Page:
Tag Archives: Carex

End of month view – October 2016

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It’s beginning to look a lot like… autumn.  The over the road oak’s papery leaves are just starting to fall and the autumn tints of the Cercis canadensis ‘Forest Pansy’ are showing off the beautiful heart shaped leaves.

Elsewhere at this side of the garden my beautiful Dahlia ‘Happy Single Date’ has completely given up the ghost and there’s not much to admire in the Bronze Bed except the wonderful Melianthus major in the background.  In the centre you can see part of the ribbon of Carex buchananii grasses grown from seed and planted out this year.  The idea was that they would remain evergreen (ever-brown actually – my mother in law thought they’d died) and provide interest through the winter and combine well with the Hamamelis before the bulbs. It will be interesting to see if this works, or whether they do indeed just look rather dead.

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Across to the eastern end the Swing Beds are still green but really not very colourful apart from the Salvias.  As well as some late colour, after completion of my planting course last year I’d really like to introduce some better structure here.  I’d deliberately not planted anything shrubby to the back of the area immediately either side of the swing because I grew sweet peas up netting at the back for a few years.  However, they’ve never done that well and so this year I didn’t bother and think the lack of height here – particularly bearing in mind the size of the Phlomis and Elaeagnus further out – is a problem.  But what to plant?  Hmm.img_1846

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The plan for the grass bed this year was to have a froth of Cosmos and Ammi, but I planted some Calendula along the front edge to cover up the gaps until the other two got going.  So where are we now?  Er, completely overrun with self seeded Nasturtiums!  I really must dig these out as I do love the forget me nots in this bed and at this rate there won’t be any.img_1852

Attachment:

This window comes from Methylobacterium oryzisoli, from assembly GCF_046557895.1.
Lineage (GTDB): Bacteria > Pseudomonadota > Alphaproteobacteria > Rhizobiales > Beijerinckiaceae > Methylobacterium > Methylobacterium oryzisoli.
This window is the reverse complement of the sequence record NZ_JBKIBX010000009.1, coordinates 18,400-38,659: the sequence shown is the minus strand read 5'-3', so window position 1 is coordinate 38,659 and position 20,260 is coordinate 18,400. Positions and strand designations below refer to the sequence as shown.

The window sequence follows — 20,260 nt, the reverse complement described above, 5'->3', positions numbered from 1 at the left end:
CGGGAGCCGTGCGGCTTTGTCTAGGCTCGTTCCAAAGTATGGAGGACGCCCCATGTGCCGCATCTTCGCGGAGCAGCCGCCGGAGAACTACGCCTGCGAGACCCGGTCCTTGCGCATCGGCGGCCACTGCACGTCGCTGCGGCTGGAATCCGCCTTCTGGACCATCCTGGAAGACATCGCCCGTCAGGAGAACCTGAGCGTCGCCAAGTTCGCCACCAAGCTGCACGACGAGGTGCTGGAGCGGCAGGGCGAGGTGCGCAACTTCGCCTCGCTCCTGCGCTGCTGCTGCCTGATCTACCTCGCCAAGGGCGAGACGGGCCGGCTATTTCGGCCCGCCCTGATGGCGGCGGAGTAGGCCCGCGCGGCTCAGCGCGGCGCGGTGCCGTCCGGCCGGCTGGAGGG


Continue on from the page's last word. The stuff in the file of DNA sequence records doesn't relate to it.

These two make a pretty autumnal combination, but so not the white effect I’d planned!img_1851

The Salvias are making their mark in the Mid Century Bed too, but I also like the dark AntirrhinumsA. majus nanum ‘Black Prince’ and there are still some dahlias and even roses coming.  Plenty of new Cerinthe growth too, with the odd plant actually in the bed rather than the paths!img_1854

Here’s Rosa ‘Falstaff climbing’ looking a little chewed on the obelisk.img_1853

In the Veg Beds there’s not much to see except the Kale.  I do love the look and colour of these leaves, and have even used them in arrangements, but they do give a rather cabbagey aroma which is less than ideal!img_1843

In pots there are plenty of Pelargoniums still pumping out the flowers including this beauty P. Surcouf,img_1842

and a number of succulents having a late bloomimg_1841

or just looking bonny!img_1832

The raised Cutting Beds have been pretty hopeless this year due to lack of water, so rather a shock to see the Zinnias pumping out the flowers now too.img_1837

To the right of the raised beds you can see the Shady Bed which looks much the same as always except the gradual increase in size of the Sarcococca confusa.  This is finally making its mark both in looks now and scent later in the winter.  Perhaps I’ll even allow myself to cut a few sprigs next year.img_1838

And to finish, the greenhouse.  Whilst the veg in here are coming to an endimg_1839